Articles Tagged with padilla v. kentucky

Thanks to Sentencing Law & Policy here is a paper that raises some thoughts on IAC for pretrial advice to clients.  As we know we won’t get anything solid on that from CAAF a la immigration because Denedo’s case is over.  But, . . . .

Post Padilla: Padilla’s Puzzles for Review in State and Federal Courts

Vanderbilt Law Research Paper Series
Vanderbilt University Law School
Nancy J. King
Vanderbilt Law School
Gray Proctor
affiliation not provided to SSRN
Federal Sentencing Reporter, Volume 23, Issue 3 (Feb 2011)

Thanks to LawProfsBlog here is a link to an interesting article:

Regulating the Plea-Bargaining Market: From Caveat Emptor to Consumer Protection

Stephanos Bibas, University of Pennsylvania Law School, U of Penn Law School, Public Law Research Paper No. 10-33, California Law Review, Vol. 99, Forthcoming

Here is a training video and handouts from NACDL.  This may be helpful with your junior enlisted court-martial clients who are foreign nationals.

In Padilla v. Kentucky, the Supreme Court held that defense lawyers must affirmatively and correctly advise their clients about the immigration consequences of entering a plea and failure to do so constitutes ineffective assistance of counsel. NACDL, in collaboration with the Defending Immigrants Partnership, will present a free live online training to discuss defense counsel’s duty under Padilla and related issues. Expert faculty analyze the Padilla decision, outline the steps defense counsel must take to provide effective assistance of counsel to their non-citizen clients, and provide essential instruction[.]

Swinging a Sledge: The Right to Effective Assistance of Counsel, the Law of Deportations, and Padilla v. Kentucky, August 31, 2010, Joseph Ditkoff

In Padilla v. Kentucky, the Supreme Court decided that the Sixth Amendment’s guarantee of the effective assistance of legal counsel requires that counsel inform his client whether his guilty plea in a criminal case carries a risk of deportation. The Court’s decision significantly expands the reach of the traditional Sixth Amendment constitutional protection afforded criminal defendants via the long-established rule of Strickland v. Washington, and, concomitantly, significantly alters the landscape of what courts will consider to be adequate representation in criminal proceedings. The precise contours of the right, thus expanded, will be left to the vagaries of the common law in both state and federal court to map out. This short article will discuss Padilla and some of its forebears and foreshadowings. As will be seen, the Supreme Court has again left prosecutors, defense counsel, and judges with a somewhat muddy decision that leaves the hard work for later, and for others…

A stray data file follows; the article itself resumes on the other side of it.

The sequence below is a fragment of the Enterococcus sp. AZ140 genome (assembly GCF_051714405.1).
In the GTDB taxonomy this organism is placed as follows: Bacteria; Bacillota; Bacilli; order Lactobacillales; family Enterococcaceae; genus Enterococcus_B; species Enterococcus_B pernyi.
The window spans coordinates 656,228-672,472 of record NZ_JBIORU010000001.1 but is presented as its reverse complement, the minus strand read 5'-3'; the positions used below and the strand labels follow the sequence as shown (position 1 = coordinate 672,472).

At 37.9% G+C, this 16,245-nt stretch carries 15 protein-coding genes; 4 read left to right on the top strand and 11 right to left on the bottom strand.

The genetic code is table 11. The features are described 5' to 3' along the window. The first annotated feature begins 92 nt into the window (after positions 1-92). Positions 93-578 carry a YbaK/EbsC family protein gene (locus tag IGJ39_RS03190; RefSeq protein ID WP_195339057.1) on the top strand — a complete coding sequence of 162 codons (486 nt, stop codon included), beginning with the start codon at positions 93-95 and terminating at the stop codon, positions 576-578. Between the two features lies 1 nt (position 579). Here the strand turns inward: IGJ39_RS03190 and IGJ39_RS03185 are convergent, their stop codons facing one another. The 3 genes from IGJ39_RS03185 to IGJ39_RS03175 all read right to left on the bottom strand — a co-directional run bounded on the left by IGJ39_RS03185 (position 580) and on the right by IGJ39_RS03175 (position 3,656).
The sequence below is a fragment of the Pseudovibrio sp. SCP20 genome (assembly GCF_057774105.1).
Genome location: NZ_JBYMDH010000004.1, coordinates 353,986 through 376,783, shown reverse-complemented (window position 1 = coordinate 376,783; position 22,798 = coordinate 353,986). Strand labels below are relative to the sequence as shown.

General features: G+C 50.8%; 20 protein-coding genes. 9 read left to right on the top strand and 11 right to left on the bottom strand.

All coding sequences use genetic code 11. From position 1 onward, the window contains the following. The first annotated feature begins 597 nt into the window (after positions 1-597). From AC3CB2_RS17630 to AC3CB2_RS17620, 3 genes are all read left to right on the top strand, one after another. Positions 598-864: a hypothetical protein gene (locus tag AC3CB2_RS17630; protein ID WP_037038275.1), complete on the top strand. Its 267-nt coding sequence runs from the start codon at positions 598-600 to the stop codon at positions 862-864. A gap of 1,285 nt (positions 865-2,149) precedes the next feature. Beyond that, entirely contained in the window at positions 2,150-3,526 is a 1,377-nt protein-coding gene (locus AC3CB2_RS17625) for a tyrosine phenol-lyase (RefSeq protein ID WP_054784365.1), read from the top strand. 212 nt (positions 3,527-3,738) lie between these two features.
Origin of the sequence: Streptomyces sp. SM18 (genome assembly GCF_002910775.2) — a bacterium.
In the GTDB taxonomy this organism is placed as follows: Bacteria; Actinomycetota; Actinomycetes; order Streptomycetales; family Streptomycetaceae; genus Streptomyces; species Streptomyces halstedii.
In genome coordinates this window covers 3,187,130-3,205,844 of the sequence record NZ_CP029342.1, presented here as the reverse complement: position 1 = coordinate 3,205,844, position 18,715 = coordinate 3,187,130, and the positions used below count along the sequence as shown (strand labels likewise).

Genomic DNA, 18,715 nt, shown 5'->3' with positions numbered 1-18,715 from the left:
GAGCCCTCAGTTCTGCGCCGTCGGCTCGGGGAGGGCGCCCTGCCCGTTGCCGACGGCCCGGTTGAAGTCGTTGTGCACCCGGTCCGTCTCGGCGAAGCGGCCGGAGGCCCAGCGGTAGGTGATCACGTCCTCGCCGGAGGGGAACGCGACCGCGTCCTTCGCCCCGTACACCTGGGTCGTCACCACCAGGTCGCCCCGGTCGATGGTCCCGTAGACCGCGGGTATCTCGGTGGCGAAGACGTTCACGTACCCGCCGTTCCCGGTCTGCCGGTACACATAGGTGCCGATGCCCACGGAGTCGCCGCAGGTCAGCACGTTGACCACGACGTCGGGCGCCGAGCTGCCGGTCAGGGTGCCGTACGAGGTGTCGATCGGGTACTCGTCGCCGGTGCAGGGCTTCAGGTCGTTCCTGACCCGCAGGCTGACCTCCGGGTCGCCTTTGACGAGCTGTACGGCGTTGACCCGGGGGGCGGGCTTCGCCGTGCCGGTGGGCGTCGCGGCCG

In light of the discussion ongoing about Denedo’s end, I thought this might be an interesting read.

On Wednesday, ACCA will hear oral argument in United States v. Vargaspuentas, No. ARMY 20091096, on these three interesting issues:



Here courtesy of Sentencing Law & Policy:

This weekend’s must-read comes via this link at SSRN to a new piece by Margaret Colgate Love and Gabriel Chin concerning the Supreme Court’s important decision late last month in Padilla v. Kentucky.   "Padilla v. Kentucky: The Right to Counsel and the Collateral Consequences of Conviction."  Here is the abstract:

In Padilla v. Kentucky, 559 U.S. (March 31, 2010), the Supreme Court broke new ground in holding in a 7-2 decision that a criminal defense lawyer had failed to provide his noncitizen client effective assistance of counsel when he did not tell him that he was almost certain to be deported if he plead guilty.  It is the first time that the Court has applied the 1984 Strickland v. Washington standard to a lawyer’s failure to advise the client about a “collateral” consequence of conviction – something other than imprisonment, fine, probation and the like, that the court imposes at sentencing.  While Padilla’s implications for cases involving deportation are clear, it may also require lawyers to consider many other legal implications of the plea.

The Supreme Court has issued an opinion in Padilla v. Kentucky, which addresses the duty to inform a client of the collateral consequences of the conviction on their immigrant status.  I have posted on this in connection with United States v. Miller, 63 M.J. 452 (C.A.A.F. 2006) and other cases: here, here, here, and here.  Here’s a link to Padilla on SCOTUSWiki.  There are important consequences for military practitioners because as I have pointed out, there are thousands of green-card holders serving in the military.  Here are a some highlights – more later.

Because counsel must inform a client whether his plea carries a risk of deportation, Padilla has sufficiently alleged that his counsel was constitutionally deficient.  Whether he is entitled to relief depends on whether he has been prejudiced, a matter not addressed here.

So, to what extent does Padilla impact Denedo?  Here is the SCOTUSWiki link to the Supreme Court litigation in Denedo.  Here is a link to Denedo v. United States, 66 M.J. 114 (C.A.A.F. 2008).  Here is a link to United States v. Denedo, in which N-MCCA denied Denedo relief again.

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